LAS VEGAS — The Philips Hue is a light bulb that connects to an Ethernet network. So you know there’s got to be a way to hack it.
Granted, light bulbs aren’t as ominous as, say, nuclear weapons. But what could you do if you loaded malicious firmware onto a smart bulb? Could you unleash a worm that jumps from bulb to bulb? Could this be a conduit for hacking into the network?
Colin O’Flynn, founder of the ChipWhisperer open source project for hardware security, decided to poke around and see what was possible. He presented his results in a white paper and a Thursday morning talk here at Black Hat.
The good news is O’Flynn (on the right in the photo above) determined it wouldn’t be easy to create that worm, at least not right away. In fact, O’Flynn liked a lot of what he saw in the Hue design; its security weak spots are the results of trade-offs that were understandable, he said.
The bad news is that he’s certain the worm is possible. Even worse, the bulbs can indeed be hacked and controlled by someone who isn’t even in the building. That’s what Ph.D. student Eyan Ronen (pictured at left above) demonstrated during the talk.
Send in the Drones
O’Flynn likened Ronen’s talk to an opening act that’s so much better than the headliner — which sounded like Canadian modesty (O’Flynn is from Halifax, Nova Scotia) but turned out to be true. O’Flynn’s talk was good, but Ronen’s had cool video footage from a drone.
Ronen’s segment wasn’t originally part of the talk. He’d been researching the Hue as well, so he contacted O’Flynn after the Black Hat schedule had been published, noting that their work had some similarities.
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Ronen couldn’t offer the level of technical detail that O’Flynn did, as Philips is still fixing the vulnerabilities he disclosed to them. But he did present a demo: a video of himself driving by a building at the Weizmann Institute of Science, where he’s doing his studies. From the car, while in motion, he was able to get Hue bulbs to flicker on and off.
With the drone, he did the same for an office building, one that houses the likes of RSA and Oracle. (One of Ronen’s professors happens to be Adi Shamir, the “S” in RSA.) From a distance of 350 meters, he got the lights to blink on and off in a Morse code S-O-S pattern.
The significant thing here is that the lights are supposed to be run only by a controller 10 to 20 centimeters away. Ronen’s hack showed that the distance limitation can be overcome.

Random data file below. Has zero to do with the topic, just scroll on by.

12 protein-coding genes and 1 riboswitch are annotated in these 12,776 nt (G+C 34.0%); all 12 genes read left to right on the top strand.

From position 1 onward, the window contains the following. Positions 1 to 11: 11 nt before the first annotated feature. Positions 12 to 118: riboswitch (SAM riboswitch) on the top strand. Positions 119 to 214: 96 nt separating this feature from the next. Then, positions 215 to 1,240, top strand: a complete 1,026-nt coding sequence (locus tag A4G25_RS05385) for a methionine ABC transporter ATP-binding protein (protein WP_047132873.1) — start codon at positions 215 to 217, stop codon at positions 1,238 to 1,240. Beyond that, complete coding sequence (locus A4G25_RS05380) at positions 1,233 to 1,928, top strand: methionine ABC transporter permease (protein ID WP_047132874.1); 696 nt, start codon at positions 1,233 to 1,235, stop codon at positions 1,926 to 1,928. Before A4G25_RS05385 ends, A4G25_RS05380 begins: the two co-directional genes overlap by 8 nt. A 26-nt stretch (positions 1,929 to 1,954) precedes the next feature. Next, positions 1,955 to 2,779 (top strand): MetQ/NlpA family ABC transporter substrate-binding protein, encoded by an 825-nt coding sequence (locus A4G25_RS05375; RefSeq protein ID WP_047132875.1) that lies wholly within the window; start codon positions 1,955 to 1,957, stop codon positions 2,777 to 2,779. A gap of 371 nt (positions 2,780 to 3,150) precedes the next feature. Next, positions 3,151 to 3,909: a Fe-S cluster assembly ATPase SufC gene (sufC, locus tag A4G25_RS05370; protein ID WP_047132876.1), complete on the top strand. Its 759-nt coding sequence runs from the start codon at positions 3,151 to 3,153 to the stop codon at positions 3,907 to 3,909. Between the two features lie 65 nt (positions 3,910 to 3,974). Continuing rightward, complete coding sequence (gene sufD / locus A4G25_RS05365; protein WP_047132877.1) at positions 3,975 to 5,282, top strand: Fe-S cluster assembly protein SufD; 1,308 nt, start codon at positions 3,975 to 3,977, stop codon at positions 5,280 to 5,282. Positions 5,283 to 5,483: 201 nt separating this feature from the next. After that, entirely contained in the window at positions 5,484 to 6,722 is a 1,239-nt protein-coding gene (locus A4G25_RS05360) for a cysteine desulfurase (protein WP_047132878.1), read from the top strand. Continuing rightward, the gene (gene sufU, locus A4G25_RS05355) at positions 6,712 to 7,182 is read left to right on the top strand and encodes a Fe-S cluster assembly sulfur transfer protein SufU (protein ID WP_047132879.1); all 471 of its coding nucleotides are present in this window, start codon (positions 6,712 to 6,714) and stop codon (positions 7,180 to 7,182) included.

Taking Hue Apart
The bulk of O’Flynn’s talk went into his dissection of the Hue bulbs and their bridges, the bases they connect into. He started by recounting one known weakness in the way it receives network keys.
The bulb has to be told what network to join and must receive a key for that network. And you want that key to be sent in encrypted form, especially since it’s getting delivered wirelessly, through a protocol called ZigBee Light Link (ZLL).
The problem is that Philips uses the same master key to encrypt that network key for every bulb. And, of course, that master key has been leaked.
While that might sound like a blunder on Philips’ part, O’Flynn was sympathetic to the idea of a shared master key. You don’t want a lot of number-crunching to go on inside a smart bulb, because the extra processing adds to the cost and eats up space. So Philips opted for what’s called a symmetric key scheme, a well-known concept.
Moreover, knowing the master key doesn’t necessarily buy you a lot. “It means you can only potentially take over a bulb or sniff the joining process,” O’Flynn said. “You’re not going to be able to get the network key.”
When O’Flynn dug into Hue’s memory, using hardware hacking techniques to discern how the bulb operates, he found some things he liked. Memory gets wiped right after being used, for example, which means certain hacks can only work within slim time windows.
“There are quite a few steps taken to stop you from hacking these devices,” he said.
And while the master key has been leaked, O’Flynn noted that it at least wasn’t obvious to find inside the bulb’s memory.
There’s another key, though, that could cause trouble. The bulbs seem to use the same encryption key for their firmware. This key hasn’t been leaked yet, and O’Flynn wasn’t able to spot it in memory either. Discovering this key would be a major step, because it would let a hacker overwrite the bulb with any desired programming. That’s how the theoretical light bulb worm could be inserted.
O’Flynn also described a way to get root access to the Linux operating system running on the Hue’s bridge. He made it sound easy — and cool, in that it involved using a paper clip to short out the memory chip.